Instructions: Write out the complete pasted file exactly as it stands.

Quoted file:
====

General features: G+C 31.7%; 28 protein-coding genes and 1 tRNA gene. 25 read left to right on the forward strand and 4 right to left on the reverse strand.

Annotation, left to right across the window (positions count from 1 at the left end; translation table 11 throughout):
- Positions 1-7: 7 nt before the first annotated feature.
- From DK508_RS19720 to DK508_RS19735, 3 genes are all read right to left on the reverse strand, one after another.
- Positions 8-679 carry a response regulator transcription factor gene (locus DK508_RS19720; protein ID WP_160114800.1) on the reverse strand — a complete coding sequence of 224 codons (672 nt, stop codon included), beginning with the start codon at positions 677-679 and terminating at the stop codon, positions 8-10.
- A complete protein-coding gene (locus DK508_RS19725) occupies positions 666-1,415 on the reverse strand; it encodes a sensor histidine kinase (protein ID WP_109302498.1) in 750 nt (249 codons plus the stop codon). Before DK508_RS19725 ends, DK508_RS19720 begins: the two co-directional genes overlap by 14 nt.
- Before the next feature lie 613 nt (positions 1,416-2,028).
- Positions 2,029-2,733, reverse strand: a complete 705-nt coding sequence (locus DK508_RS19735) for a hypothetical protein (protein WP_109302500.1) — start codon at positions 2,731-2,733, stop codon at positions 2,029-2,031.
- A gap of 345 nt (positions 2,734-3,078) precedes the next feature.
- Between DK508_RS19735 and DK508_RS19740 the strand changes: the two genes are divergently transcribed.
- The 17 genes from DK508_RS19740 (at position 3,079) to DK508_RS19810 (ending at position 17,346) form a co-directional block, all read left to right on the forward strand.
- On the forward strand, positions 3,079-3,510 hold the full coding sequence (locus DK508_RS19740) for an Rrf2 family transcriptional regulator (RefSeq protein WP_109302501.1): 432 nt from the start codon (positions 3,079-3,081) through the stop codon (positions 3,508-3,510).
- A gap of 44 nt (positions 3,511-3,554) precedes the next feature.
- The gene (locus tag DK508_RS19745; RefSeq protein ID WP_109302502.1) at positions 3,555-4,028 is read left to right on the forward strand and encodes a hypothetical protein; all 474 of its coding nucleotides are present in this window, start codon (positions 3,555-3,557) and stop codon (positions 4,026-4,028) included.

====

General features: G+C 31.7%; 28 protein-coding genes and 1 tRNA gene. 25 read left to right on the forward strand and 4 right to left on the reverse strand.

Annotation, left to right across the window (positions count from 1 at the left end; translation table 11 throughout):
- Positions 1-7: 7 nt before the first annotated feature.
- From DK508_RS19720 to DK508_RS19735, 3 genes are all read right to left on the reverse strand, one after another.
- Positions 8-679 carry a response regulator transcription factor gene (locus DK508_RS19720; protein ID WP_160114800.1) on the reverse strand — a complete coding sequence of 224 codons (672 nt, stop codon included), beginning with the start codon at positions 677-679 and terminating at the stop codon, positions 8-10.
- A complete protein-coding gene (locus DK508_RS19725) occupies positions 666-1,415 on the reverse strand; it encodes a sensor histidine kinase (protein ID WP_109302498.1) in 750 nt (249 codons plus the stop codon). Before DK508_RS19725 ends, DK508_RS19720 begins: the two co-directional genes overlap by 14 nt.
- Before the next feature lie 613 nt (positions 1,416-2,028).
- Positions 2,029-2,733, reverse strand: a complete 705-nt coding sequence (locus DK508_RS19735) for a hypothetical protein (protein WP_109302500.1) — start codon at positions 2,731-2,733, stop codon at positions 2,029-2,031.
- A gap of 345 nt (positions 2,734-3,078) precedes the next feature.
- Between DK508_RS19735 and DK508_RS19740 the strand changes: the two genes are divergently transcribed.
- The 17 genes from DK508_RS19740 (at position 3,079) to DK508_RS19810 (ending at position 17,346) form a co-directional block, all read left to right on the forward strand.
- On the forward strand, positions 3,079-3,510 hold the full coding sequence (locus DK508_RS19740) for an Rrf2 family transcriptional regulator (RefSeq protein WP_109302501.1): 432 nt from the start codon (positions 3,079-3,081) through the stop codon (positions 3,508-3,510).
- A gap of 44 nt (positions 3,511-3,554) precedes the next feature.
- The gene (locus tag DK508_RS19745; RefSeq protein ID WP_109302502.1) at positions 3,555-4,028 is read left to right on the forward strand and encodes a hypothetical protein; all 474 of its coding nucleotides are present in this window, start codon (positions 3,555-3,557) and stop codon (positions 4,026-4,028) included.